Another difficulty for democratic rule occurs when a major political party seeks to erode a democratic system incrementally, transforming it on a step-by-step basis. In Europe, obvious examples are Poland’s Law and Justice Party, and Hungary’s Fidesz under the leadership of Prime Minister Viktor Orban. Both parties won national elections, formed governments, and then used their power to erode judicial independence and freedom of the press. Today they are in the process of limiting the personal freedoms of Polish and Hungarian citizens respectively.
The Republican Party (GOP) has embarked on the same path in an effort to alter and thus undermine American democracy. Its success remains to be seen.
Many link anti-democratic initiatives to the Trump presidency (2017-2021). Donald Trump has taken a variety of steps to erode the democratic process, most recently advancing false claims of fraud during and after the November 2020 presidential election. Having failed to persuade courts that widespread fraud occurred, Trump and his followers have asked GOP members of local election boards and state legislatures to reject popular vote results and instead choose state electors pledged to Trump rather than Biden, winner of the popular vote. Their efforts specifically target large cities with minority populations in an attempt to disenfranchise millions of Black voters wholesale.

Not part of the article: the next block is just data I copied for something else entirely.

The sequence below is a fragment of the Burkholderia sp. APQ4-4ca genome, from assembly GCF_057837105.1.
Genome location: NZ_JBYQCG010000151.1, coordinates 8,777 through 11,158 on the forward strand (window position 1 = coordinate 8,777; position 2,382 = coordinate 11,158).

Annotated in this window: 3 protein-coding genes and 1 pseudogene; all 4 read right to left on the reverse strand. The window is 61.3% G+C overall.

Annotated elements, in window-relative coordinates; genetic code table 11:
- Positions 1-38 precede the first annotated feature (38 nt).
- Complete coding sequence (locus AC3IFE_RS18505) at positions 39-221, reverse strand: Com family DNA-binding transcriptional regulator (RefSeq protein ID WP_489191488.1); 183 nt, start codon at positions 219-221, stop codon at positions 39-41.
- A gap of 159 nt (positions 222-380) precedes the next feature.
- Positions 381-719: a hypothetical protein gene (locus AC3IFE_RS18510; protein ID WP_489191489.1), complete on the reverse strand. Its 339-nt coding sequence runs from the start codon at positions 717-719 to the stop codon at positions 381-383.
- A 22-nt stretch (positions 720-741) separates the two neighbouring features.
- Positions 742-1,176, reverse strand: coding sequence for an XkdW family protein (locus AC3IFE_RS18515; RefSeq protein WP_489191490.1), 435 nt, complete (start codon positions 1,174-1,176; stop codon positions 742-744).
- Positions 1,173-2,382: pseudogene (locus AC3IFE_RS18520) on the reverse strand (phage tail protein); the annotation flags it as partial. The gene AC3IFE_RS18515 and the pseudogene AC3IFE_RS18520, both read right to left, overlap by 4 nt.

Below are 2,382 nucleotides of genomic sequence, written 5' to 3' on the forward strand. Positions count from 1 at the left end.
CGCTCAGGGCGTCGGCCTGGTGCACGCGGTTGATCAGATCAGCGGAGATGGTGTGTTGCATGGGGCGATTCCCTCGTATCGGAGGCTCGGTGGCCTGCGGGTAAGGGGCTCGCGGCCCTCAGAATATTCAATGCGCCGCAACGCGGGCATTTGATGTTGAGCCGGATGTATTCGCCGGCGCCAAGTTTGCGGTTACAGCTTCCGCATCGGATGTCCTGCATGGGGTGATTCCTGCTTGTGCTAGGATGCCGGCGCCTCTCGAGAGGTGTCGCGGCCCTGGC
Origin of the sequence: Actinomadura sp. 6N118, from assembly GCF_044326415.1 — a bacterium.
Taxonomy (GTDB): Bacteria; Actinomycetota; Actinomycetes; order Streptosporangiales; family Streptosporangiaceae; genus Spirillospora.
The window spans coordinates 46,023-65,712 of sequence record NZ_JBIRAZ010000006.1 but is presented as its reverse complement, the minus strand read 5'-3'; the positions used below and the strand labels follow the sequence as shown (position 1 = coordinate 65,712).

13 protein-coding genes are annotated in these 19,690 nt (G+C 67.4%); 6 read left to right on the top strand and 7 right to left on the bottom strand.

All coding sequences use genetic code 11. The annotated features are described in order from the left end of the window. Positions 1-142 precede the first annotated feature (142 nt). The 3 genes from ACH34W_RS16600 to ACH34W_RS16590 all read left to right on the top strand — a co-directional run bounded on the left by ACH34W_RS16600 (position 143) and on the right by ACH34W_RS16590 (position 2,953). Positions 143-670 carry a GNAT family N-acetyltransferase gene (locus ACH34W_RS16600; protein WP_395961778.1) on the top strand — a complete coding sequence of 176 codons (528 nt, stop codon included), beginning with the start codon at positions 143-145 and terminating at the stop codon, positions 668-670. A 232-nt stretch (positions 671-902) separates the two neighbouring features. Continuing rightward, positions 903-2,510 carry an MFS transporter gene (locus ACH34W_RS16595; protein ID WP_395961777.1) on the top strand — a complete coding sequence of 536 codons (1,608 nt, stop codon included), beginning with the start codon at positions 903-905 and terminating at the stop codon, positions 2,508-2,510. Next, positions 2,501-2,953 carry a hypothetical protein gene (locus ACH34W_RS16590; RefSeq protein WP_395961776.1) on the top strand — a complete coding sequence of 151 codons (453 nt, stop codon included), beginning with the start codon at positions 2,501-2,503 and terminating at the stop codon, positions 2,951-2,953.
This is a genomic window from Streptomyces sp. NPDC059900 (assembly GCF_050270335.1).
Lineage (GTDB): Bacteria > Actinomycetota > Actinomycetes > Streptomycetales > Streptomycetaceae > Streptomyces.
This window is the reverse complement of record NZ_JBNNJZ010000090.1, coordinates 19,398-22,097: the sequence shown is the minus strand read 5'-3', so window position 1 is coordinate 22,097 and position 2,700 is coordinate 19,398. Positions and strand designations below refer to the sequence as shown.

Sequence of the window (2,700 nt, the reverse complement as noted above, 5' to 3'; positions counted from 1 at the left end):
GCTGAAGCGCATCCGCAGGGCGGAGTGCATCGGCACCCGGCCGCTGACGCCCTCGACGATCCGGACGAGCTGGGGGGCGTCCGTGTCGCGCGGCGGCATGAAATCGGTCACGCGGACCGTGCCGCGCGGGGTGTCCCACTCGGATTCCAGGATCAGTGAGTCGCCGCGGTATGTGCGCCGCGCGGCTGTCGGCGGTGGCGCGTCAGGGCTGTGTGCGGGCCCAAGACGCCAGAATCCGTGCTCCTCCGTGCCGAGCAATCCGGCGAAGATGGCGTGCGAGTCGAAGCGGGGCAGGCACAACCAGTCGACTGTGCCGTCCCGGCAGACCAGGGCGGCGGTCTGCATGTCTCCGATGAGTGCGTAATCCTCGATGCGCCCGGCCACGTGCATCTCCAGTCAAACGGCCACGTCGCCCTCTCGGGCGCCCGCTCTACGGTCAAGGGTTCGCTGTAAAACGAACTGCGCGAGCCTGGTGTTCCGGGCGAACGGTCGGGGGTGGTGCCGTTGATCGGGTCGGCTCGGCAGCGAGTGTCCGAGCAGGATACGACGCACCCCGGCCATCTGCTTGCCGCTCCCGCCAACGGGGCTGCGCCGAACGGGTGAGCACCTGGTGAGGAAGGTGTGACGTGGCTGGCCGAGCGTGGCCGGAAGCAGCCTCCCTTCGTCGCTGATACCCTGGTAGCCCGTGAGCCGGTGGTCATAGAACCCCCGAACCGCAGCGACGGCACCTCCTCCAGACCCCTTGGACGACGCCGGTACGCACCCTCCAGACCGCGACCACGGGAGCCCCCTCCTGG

This extra-constitutional episode is just the most recent of Trump’s efforts to obstruct justice and erode America’s system of constitutional government. Among the most egregious were Trump’s successful attempts to prevent members of his administration from responding to congressional subpoenas, and his efforts to use the Department of Justice as an instrument to carry out his personal political aims and grudges.
Trump’s systematic attacks on the independent press– accusing newspapers, television networks, and various social media of reporting ‘fake news’—created distrust of the press across wide swaths of the population and disbelief in what the news reported. When Trump repeatedly asserted that the danger of the COVID-19 pandemic was overblown by ‘fake’ news, millions of people took him at his word and avoided taking the necessary precautions.
Erosion of democratic values and procedures didn’t start with Trump. Well before Trump won the presidency in 2016, the GOP had adopted a strategy of undermining democratic norms in a ruthless effort to gain or maintain power. In fact, Sarah Palin, the party’s vice-presidential nominee in 2008, campaigned by attacking the ‘fake’ or ‘lamestream’ media. Even earlier the Nixon administration (1969-1974) and the Watergate scandal might be considered exhibit ‘A’.
But the election and re-election of Barak Obama to the presidency in 2008 and 2012 seems to have intensified and re-ignited hostility towards democratic norms and constitutional rules in some elements of the GOP. The Party’s leaders and many of its voters found the election of the country’s first African-American president fundamentally unacceptable. Led by Donald Trump, the ‘birther movement” depicted Obama as not having been born in the United States, hence disqualified to serve as president. A range of initiatives became acceptable.